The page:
How Ambiguity Regarding a Police Search Can Get Evidence Excluded in a Maryland Criminal Trial

A man who was convicted of a drug crime took his case all the way to Maryland’s highest court to seek a reversal of his conviction. In this man’s case, the problem with the state’s case was that the prosecution lacked clear proof that the marijuana-odor evidence that was at the heart of its case was obtained through a legal police search. In cases in which the evidence is unclear regarding whether a police search was legal or an illegal Fourth Amendment violation, the court must resolve that uncertainty in favor of the accused person.

The case began, as many do, with a routine traffic infraction. A Frederick County deputy spotted a vehicle traveling at 50 mph in a 35-mph zone. The deputy pulled the driver over and approached the vehicle from the passenger’s side. As he drew closer to the interior of the vehicle, the deputy detected the smell of marijuana, although that scent quickly dissipated. Nevertheless, the deputy called for a K-9 unit. The dog eventually located a small amount of marijuana and a marijuana pipe in the center console of the vehicle.

The police arrested Terrance Grant and gave him a criminal citation. Grant later challenged this citation, arguing that the evidence the state used against him was inadmissible because the deputy conducted an illegal search. The specific crux of Grant’s defense was that the deputy, without probable cause, stuck his head inside the open window of Grant’s vehicle, which was how the deputy was able to smell marijuana originally. At Grant’s hearing, at which he asked the court to suppress the evidence, Grant’s lawyer was well-equipped with video evidence. The court saw a DVD recording of the stop, and, while the images were not perfectly clear, the judge acknowledged that the deputy appeared to place his head inside the open window of Grant’s car as part of collecting the driver’s license and registration.

Based upon that video proof, the driver’s lawyer asked the court to throw out the marijuana evidence. When the deputy stuck his head inside the vehicle, he violated Grant’s Fourth Amendment rights, the defense argued. The trial judge, however, denied the driver’s motion to suppress. Grant later appealed this issue, again arguing that the deputy violated his Fourth Amendment rights. The Court of Special Appeals upheld the ruling. That court stated that, although there were certain ambiguities in the case, those ambiguities must be resolved in favor of the side who won at the lower level, which was the prosecution in this case.

Taking his case all the way to the Court of Appeals, Grant finally secured a victory and a reversal of his conviction. The prosecution, the high court explained, had the legal obligation to prove that the search performed by the deputy was legal and complied with the protections granted to citizens by the Fourth Amendment. The Fourth Amendment protects citizens from warrantless searches in cases in which law enforcement lacks probable cause for engaging in such a search. If the deputy had smelled Grant’s marijuana from outside the car, he would have obtained the evidence without having engaged in anything that the law would define as a “search,” and all the evidence would be admissible.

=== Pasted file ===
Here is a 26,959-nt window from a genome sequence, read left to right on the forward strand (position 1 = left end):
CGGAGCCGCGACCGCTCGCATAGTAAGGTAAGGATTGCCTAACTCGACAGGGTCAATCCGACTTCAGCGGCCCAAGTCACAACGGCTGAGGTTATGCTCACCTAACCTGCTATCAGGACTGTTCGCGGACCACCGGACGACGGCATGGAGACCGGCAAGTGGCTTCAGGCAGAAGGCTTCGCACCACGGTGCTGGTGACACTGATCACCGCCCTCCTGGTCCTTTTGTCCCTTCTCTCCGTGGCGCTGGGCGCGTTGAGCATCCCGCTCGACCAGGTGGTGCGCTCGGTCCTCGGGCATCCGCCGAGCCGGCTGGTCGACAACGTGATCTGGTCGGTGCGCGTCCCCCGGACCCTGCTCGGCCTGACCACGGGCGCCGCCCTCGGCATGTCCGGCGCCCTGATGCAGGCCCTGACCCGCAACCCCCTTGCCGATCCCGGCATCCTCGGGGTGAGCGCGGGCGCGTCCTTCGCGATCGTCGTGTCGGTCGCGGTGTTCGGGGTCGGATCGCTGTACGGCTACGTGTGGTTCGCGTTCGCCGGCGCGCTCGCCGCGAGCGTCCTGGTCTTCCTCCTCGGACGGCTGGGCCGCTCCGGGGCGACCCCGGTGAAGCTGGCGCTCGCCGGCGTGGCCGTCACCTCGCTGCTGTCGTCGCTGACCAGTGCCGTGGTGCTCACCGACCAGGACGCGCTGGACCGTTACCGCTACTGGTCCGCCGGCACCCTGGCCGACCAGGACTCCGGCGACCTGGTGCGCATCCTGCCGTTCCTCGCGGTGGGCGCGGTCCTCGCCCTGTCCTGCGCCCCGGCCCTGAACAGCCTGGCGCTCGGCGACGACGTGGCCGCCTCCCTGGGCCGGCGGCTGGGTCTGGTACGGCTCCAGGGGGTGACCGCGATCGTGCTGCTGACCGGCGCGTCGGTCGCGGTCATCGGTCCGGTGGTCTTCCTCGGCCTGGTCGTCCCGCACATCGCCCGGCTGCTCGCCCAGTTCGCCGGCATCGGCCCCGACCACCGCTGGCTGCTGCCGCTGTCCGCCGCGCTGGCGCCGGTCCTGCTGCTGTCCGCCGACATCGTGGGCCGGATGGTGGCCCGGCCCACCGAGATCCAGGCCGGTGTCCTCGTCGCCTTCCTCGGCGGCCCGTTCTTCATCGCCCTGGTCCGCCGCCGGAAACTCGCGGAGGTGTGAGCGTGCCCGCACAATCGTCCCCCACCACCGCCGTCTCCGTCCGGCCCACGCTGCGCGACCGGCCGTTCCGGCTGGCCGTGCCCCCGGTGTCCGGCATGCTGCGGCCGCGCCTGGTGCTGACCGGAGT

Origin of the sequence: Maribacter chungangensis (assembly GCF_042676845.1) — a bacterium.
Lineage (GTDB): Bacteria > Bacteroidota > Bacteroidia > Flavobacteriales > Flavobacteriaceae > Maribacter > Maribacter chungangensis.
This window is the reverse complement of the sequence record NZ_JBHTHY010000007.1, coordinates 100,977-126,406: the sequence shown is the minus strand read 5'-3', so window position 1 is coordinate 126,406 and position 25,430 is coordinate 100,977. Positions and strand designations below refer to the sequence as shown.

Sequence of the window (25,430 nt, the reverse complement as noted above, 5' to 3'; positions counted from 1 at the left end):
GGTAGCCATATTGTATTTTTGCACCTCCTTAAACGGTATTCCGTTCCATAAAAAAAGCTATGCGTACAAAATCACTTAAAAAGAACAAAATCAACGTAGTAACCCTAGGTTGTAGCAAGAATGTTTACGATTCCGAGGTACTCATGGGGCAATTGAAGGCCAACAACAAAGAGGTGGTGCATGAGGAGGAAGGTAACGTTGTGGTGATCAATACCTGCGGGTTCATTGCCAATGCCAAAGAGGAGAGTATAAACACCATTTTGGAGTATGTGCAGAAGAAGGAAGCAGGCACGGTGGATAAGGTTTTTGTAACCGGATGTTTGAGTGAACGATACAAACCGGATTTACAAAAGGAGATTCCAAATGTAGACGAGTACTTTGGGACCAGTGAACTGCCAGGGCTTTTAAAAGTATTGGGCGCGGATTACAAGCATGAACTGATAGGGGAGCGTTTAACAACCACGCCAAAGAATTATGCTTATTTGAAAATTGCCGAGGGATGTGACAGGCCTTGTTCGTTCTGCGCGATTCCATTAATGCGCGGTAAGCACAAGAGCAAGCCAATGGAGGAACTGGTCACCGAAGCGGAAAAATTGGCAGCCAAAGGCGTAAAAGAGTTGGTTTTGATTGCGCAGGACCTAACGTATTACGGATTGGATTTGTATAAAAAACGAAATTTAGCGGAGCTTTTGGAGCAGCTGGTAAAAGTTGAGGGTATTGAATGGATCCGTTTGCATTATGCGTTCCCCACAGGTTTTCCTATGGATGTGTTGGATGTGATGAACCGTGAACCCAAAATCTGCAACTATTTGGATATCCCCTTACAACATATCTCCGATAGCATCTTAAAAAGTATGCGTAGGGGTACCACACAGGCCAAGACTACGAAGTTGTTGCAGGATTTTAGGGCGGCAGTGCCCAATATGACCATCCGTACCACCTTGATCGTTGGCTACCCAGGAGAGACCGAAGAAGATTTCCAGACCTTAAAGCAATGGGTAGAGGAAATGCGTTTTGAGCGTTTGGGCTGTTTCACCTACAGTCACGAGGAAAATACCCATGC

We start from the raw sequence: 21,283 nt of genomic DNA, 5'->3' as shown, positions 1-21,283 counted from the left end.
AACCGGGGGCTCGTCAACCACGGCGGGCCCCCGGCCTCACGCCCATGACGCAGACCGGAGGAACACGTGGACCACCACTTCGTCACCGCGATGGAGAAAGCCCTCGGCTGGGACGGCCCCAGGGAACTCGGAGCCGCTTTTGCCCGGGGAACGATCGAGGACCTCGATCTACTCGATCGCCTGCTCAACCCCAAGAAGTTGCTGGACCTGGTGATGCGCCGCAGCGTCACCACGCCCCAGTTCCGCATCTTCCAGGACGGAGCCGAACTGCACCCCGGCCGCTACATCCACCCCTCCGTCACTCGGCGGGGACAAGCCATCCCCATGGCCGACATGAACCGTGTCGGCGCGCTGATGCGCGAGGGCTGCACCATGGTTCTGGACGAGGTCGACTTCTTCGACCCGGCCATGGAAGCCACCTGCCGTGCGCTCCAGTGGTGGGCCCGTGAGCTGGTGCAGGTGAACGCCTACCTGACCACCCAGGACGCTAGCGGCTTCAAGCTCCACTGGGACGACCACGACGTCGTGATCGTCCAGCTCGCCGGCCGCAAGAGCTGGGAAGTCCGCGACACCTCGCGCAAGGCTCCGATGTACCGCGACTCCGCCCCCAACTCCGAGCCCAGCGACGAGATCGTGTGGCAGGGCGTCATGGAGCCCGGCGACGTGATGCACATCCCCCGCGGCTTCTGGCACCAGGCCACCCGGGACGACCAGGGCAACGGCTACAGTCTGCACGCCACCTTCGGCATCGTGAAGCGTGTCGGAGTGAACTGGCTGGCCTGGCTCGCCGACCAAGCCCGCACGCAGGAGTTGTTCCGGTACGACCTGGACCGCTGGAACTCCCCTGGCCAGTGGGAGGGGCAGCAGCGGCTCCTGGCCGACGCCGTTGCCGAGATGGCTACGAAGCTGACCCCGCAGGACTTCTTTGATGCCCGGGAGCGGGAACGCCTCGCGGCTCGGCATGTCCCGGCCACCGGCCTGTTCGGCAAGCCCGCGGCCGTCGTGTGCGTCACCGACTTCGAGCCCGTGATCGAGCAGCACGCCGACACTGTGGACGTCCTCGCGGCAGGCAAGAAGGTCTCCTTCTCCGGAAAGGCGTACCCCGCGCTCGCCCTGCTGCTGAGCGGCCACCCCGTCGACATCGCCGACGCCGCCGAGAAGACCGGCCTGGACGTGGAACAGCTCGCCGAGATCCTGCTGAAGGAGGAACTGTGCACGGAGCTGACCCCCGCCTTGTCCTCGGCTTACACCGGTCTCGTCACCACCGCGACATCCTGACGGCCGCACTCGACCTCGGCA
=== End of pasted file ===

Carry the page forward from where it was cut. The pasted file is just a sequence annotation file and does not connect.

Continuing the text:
If, however, he only detected the aroma of marijuana as a result of sticking his head inside the open window of the vehicle, that action of putting his head inside the car constituted a search under the law, and, given that he had stopped Grant only for a routine speeding infraction and had no reasonable suspicion that Grant had committed a drug crime, this head-inside-the-car-and-sniff test was an illegal search.

Additionally, the high court explained that, if a case presents a scenario in which the evidence is unclear as to whether the search was legal or illegal, the law requires courts to exclude such evidence. In Grant’s case, the proof was decidedly not clear as to whether the deputy first smelled marijuana with his head outside or inside Grant’s vehicle. The prosecution has the burden of proving that a search is legal. In cases like this, in which the evidence is wholly uncertain, that means that the state fell short of its burden of proof, and the court must disallow the evidence.

To some, the drug charge against Grant might seem minor. However, when you consider all the consequences a drug conviction can have on your life, there are no such things as minor convictions. Grant wisely secured legal counsel and pursued his case until he got the conviction reversed. Maryland drug crime attorney Anthony A. Fatemi has spent many years defending the rights of the accused and helping them exclude illegally obtained evidence. Contact us at 301-519-2801 or via our online form.

More blog posts:

Maryland Man’s Conviction Overturned Because Police Conducted Illegal ‘Frisk’ Search, Maryland Criminal Lawyer Blog, Sept. 8, 2016

Maryland Court Reviews Issue of First Impression in Marijuana Possession Case, Maryland Criminal Lawyer Blog, April 22, 2016


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